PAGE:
Because of its non-representational nature, music has always had familiarity with computational and algorithmic methodologies for automatic composition and performance. Today, AI and computer technology are transforming systems of automatic music production from passive means within musical creative processes into ever more autonomous active collaborators of human musicians. This raises a large number of interrelated questions both about the theoretical problems of artificial musical creativity and about its ethical consequences. Considering two of the most urgent ethical problems of (...) Musical AI (music job replacement and machine musical authorship), we show in this essay the strict dependence of every form of acknowledgment of a moral and legal status to systems of automatic music production from the theoretical account of musical creativity by turns implicitly or explicitly adopted, arguing, on the basis of pragmatic reasons, for the necessity and the desirability of this acknowledgment. (shrink)
This book examines the philosophy of the nineteenth-century Indian mystic Sri Ramakrishna and brings him into dialogue with Western philosophers of religion, primarily in the recent analytic tradition. Sri Ramakrishna’s expansive conception of God as the impersonal-personal Infinite Reality, Maharaj argues, opens up an entirely new paradigm for addressing central topics in the philosophy of religion, including divine infinitude, religious diversity, the nature and epistemology of mystical experience, and the problem of evil.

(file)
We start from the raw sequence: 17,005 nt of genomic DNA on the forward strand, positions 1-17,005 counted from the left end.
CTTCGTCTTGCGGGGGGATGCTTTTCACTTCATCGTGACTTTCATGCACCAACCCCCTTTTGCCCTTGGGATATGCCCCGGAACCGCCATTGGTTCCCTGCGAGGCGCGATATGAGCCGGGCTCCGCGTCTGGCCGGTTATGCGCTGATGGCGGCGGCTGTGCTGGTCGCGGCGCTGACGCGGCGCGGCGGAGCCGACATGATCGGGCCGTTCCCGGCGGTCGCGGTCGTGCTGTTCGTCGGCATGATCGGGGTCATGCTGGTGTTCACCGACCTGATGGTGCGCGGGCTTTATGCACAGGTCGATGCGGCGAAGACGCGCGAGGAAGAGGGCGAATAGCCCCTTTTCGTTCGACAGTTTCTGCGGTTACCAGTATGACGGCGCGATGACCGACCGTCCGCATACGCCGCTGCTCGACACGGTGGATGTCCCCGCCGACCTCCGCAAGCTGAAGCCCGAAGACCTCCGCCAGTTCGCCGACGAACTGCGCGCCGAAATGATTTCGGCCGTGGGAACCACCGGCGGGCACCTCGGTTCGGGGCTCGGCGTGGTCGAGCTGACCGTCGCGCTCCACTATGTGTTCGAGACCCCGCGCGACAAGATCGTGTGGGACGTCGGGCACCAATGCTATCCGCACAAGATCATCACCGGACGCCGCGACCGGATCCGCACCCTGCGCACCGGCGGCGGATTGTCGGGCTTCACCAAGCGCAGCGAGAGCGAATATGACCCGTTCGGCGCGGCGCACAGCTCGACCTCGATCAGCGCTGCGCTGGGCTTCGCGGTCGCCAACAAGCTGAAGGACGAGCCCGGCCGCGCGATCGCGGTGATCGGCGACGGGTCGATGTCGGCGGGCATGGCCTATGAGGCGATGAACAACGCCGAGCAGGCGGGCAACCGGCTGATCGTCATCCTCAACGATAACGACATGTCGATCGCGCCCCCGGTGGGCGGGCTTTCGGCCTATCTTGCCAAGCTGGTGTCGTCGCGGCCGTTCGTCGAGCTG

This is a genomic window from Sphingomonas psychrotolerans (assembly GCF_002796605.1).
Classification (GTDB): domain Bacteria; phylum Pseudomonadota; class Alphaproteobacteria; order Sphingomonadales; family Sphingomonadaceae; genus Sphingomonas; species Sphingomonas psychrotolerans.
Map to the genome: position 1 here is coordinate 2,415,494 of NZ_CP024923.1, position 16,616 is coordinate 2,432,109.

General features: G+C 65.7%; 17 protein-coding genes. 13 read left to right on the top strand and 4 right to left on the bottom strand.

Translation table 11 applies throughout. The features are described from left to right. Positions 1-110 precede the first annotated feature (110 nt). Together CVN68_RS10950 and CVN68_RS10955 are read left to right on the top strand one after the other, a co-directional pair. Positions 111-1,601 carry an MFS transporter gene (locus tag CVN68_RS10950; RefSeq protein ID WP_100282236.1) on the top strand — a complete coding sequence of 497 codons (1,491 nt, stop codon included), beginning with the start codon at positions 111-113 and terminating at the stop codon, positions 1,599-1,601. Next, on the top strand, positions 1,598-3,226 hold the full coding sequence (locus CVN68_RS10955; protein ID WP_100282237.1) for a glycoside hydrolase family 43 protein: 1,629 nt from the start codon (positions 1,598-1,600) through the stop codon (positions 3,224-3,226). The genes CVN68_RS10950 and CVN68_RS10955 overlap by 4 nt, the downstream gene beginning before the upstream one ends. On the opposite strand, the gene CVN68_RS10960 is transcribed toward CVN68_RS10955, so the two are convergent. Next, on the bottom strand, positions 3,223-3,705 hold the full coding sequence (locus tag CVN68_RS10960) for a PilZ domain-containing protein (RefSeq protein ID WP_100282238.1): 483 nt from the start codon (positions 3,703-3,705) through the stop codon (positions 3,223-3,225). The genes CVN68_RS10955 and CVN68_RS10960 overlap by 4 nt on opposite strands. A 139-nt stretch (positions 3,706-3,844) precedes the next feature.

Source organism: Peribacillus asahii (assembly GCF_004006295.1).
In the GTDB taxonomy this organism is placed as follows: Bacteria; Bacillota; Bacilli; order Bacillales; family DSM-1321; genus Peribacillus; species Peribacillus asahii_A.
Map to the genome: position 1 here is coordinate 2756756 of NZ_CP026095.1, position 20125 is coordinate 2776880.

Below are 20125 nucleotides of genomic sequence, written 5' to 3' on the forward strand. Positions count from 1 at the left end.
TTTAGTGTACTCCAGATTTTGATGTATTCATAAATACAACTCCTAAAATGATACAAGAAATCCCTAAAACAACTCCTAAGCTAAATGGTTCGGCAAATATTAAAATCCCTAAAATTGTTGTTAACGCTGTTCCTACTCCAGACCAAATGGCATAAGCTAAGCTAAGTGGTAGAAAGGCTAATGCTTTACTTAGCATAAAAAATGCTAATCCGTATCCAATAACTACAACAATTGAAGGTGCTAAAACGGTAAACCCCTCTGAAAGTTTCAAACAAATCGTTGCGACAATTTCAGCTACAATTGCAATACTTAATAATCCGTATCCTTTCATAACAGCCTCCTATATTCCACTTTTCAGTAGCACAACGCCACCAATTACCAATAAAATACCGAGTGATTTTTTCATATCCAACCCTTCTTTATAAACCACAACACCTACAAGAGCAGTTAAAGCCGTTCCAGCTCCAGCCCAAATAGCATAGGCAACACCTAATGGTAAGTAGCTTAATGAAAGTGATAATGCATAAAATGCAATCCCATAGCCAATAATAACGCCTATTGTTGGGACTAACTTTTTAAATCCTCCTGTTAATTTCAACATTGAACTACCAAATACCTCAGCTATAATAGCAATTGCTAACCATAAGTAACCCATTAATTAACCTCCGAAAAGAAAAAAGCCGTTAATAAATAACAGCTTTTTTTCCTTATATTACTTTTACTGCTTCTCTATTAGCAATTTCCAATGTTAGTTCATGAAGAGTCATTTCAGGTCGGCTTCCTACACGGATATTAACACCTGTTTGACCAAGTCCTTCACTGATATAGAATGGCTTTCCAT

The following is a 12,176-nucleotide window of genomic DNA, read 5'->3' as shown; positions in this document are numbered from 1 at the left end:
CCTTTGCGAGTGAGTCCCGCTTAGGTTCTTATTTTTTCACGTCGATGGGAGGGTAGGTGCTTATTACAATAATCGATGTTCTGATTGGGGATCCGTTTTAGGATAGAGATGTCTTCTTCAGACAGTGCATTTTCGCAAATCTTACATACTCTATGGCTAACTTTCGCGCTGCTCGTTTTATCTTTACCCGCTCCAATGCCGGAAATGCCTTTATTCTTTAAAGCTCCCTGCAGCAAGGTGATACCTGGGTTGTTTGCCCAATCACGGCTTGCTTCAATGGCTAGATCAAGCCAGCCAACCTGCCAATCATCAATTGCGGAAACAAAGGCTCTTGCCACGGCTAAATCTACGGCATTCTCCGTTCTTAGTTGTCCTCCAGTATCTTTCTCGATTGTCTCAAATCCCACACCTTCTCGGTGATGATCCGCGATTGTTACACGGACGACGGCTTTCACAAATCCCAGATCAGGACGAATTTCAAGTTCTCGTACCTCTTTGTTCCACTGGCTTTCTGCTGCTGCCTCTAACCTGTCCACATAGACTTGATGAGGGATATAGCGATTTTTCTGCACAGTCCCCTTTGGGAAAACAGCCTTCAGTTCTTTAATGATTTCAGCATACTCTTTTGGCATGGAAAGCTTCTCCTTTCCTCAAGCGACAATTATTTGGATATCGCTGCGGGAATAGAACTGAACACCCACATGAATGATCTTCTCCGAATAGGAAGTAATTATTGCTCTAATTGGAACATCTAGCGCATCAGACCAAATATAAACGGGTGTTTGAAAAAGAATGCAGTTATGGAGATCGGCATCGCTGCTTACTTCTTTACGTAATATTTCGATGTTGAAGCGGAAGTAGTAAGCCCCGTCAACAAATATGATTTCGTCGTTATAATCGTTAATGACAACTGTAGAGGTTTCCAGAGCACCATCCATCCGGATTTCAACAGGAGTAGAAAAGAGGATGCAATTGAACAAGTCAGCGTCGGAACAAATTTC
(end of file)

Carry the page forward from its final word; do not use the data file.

A common argument for atheism runs as follows: God would not create a world worse than other worlds he could have created instead. However, if God exists, he could have created a better world than this one. Therefore, God does not exist. In this paper I challenge the second premise of this argument. I argue that if God exists, our world will continue without end, with God continuing to create value-bearers, and sustaining and perfecting the value-bearers he has already created. (...) Given this, if God exists, our world—considered on the whole—is infinitely valuable. I further contend that this theistic picture makes our world's value unsurpassable. In support of this contention, I consider proposals for how infinitely valuable worlds might be improved upon, focusing on two main ways—adding value-bearers and increasing the value in present value-bearers. I argue that neither of these can improve our world. Depending on how each method is understood, either it would not improve our world, or our world is unsurpassable with respect to it. I conclude by considering the implications of my argument for the problem of evil more generally conceived. (shrink)